Disabled children found dead, mother questioned for murder

By Paul Peachey

Police officers adjust tributes left outside the house in New Malden, south London. Photo / AFP
Police officers adjust tributes left outside the house in New Malden, south London. Photo / AFP

A mother who provided round-the-clock care for her three severely disabled children has been questioned on suspicion of murdering them while they were alone together at their London home.

The children, a girl aged four and three-year-old twin boys, had a genetic, muscle-wasting disease that meant they were likely to spend their short lives in wheelchairs.

Their mother, named locally as Tania Clarence, 42, was their full-time carer but had been under immense pressure looking after the children, who, according to acquaintances, had been struggling to sleep.

Mrs Clarence and her husband, Gary, have an older daughter, aged seven. They had spent hundreds of thousands of pounds converting a semi-detached, five-bedroom home in New Malden, south-west London, to provide wheelchair access for the disabled children.

Their eldest daughter reportedly showed no signs of the condition, thought to be spinal muscular atrophy, that affected her siblings. It can lead to fatal breathing problems in childhood.

The couple, originally from South Africa, were unaware they were both carriers of the genetic disorder until Mrs Clarence was pregnant with the twins, said a source with knowledge of the family. They had tests only after they became concerned about their second daughters development. Mr Clarence is reported to have been in South Africa with their eldest daughter when the other children were found dead on Tuesday night. He was believed to be flying home last night and specialist detectives were speaking to other family members.

Police officers guard the house in New Malden, south London where the three children were found dead. Photo / AFP

Neighbours said they knew the Clarences as a "lovely" family who doted on their children. "They are a delightful couple. They seemed to be very happy," said Joy Devis, a retired nurse.

"Their children were super, lovely children. They were very happy. There was a very nice atmosphere there."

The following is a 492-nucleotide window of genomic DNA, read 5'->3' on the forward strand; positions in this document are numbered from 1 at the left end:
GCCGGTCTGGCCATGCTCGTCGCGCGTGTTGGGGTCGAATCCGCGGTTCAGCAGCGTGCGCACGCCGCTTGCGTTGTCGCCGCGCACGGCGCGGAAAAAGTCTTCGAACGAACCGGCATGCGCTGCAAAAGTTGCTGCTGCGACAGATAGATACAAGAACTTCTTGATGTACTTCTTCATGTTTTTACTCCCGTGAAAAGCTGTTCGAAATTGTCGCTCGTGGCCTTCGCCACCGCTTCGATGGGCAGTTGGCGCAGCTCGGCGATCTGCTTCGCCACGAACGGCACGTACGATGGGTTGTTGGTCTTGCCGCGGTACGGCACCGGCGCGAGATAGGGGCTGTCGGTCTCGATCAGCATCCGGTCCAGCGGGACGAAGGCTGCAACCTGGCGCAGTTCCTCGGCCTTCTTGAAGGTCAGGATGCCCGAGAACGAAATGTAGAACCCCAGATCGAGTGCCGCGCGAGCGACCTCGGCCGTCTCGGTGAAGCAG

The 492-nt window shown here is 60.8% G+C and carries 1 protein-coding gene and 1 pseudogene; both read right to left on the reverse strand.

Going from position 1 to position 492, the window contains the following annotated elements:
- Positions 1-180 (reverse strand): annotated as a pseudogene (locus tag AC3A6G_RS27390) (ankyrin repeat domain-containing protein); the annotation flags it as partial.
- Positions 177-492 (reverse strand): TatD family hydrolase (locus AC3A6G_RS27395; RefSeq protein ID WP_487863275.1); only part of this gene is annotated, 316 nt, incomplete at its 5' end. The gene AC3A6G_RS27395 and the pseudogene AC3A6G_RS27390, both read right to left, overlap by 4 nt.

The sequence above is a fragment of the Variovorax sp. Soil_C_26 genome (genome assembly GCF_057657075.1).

The family received support from social services but last night friends raised questions about the level of help. Mrs Clarence had told friends that the attitude of her local authority, the Royal Borough of Kingston upon Thames, was "judgemental" and officials had taken the attitude that she should "get on with it and pull herself together."

"Her life consisted of keeping very complex medical records and administering treatment on an hourly basis," said the source. "Because of their condition, [the children] were not sleeping very well and there was a lot of unrest all the time. She was coping incredibly well brilliantly. She was very level-headed and very together."

It was suggested to Mrs Clarence that she should seek full-time residential care for the children but she told an acquaintance: "There's no way I can do that, I will see it through."

A spokesman for Kingston council said it was looking into contacts with the family. "We are deeply saddened to hear of the deaths of three children from New Malden," he added. "Our thoughts and sympathy are with the family. We are unable to make any further comment at this time as this is an ongoing police investigation."

Mrs Clarence had successfully lobbied a local councillor, Kenneth Smith, to improve the pavement outside their home to provide wheelchair access for her daughter. Mr Smith said she obviously cared very much for her children, adding: "She came across as a very caring type of parent."

Police forensic officers enter the house in New Malden, south London where the three children were found dead. Photo / AFP

In an email to Mr Smith, Mrs Clarence wrote: "I just wanted to say a big thank-you for the time and effort you put in. We appreciate it more than words can say. The new pavement is not only perfect for the wheelchair but looks fabulous. Thanks so much again."

Spinal muscular atrophy causes muscle weakness and progressive loss of movement, owing to deterioration in nerve cells connecting the brain and spinal cord to the muscles. The two most severe types - which affect babies less than 18 months old - lead to fatalities in most cases. The most common form stems from a genetic problem copied from each parent. There is no known cure.

Police confirmed that they were called on Tuesday evening by someone worried about the familys welfare and officers found the children found dead at the house.

A woman aged 42 was taken to hospital with minor injuries and discharged, before being arrested and questioned at a London police station. Detectives said they were not looking for anyone else in connection with the murders.

Mr Clarence is a director at the City bank Investec, where he specialises in healthcare and leads a team advising clients on buying and selling companies, raising money and strategic reviews, according to its website. "Gary Clarence is a valued colleague and has worked with us for many years," the bank said. "We do not know the facts at this time but our thoughts are with the Clarence family. We are doing all that we can to help Gary and his eldest child and ask that their privacy is respected."

Teddy bears, bouquets of flowers and a child's skipping rope were laid in tribute on the driveway of the house yesterday, as officers worked inside the property.

- UK Independent

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